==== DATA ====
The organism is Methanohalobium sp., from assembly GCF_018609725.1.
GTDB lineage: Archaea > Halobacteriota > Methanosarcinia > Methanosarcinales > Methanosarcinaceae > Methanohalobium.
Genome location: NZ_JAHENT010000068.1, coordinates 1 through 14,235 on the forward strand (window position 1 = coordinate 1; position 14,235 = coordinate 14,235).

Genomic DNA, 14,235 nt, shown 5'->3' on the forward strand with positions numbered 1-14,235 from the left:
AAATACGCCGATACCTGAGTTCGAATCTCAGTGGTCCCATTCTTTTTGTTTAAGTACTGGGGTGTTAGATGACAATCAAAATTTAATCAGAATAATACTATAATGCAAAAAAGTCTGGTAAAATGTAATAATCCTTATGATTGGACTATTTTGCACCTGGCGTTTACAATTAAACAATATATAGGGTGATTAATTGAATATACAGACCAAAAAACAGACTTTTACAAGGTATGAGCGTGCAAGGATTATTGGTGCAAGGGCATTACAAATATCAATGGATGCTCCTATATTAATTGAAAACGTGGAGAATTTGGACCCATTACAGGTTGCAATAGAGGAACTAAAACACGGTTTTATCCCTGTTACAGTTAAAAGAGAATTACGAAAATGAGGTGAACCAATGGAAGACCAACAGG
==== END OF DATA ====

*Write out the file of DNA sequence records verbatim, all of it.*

The organism is Methanohalobium sp., from assembly GCF_018609725.1.
GTDB lineage: Archaea > Halobacteriota > Methanosarcinia > Methanosarcinales > Methanosarcinaceae > Methanohalobium.
Genome location: NZ_JAHENT010000068.1, coordinates 1 through 14,235 on the forward strand (window position 1 = coordinate 1; position 14,235 = coordinate 14,235).

Genomic DNA, 14,235 nt, shown 5'->3' on the forward strand with positions numbered 1-14,235 from the left:
AAATACGCCGATACCTGAGTTCGAATCTCAGTGGTCCCATTCTTTTTGTTTAAGTACTGGGGTGTTAGATGACAATCAAAATTTAATCAGAATAATACTATAATGCAAAAAAGTCTGGTAAAATGTAATAATCCTTATGATTGGACTATTTTGCACCTGGCGTTTACAATTAAACAATATATAGGGTGATTAATTGAATATACAGACCAAAAAACAGACTTTTACAAGGTATGAGCGTGCAAGGATTATTGGTGCAAGGGCATTACAAATATCAATGGATGCTCCTATATTAATTGAAAACGTGGAGAATTTGGACCCATTACAGGTTGCAATAGAGGAACTAAAACACGGTTTTATCCCTGTTACAGTTAAAAGAGAATTACGAAAATGAGGTGAACCAATGGAAGACCAACAGG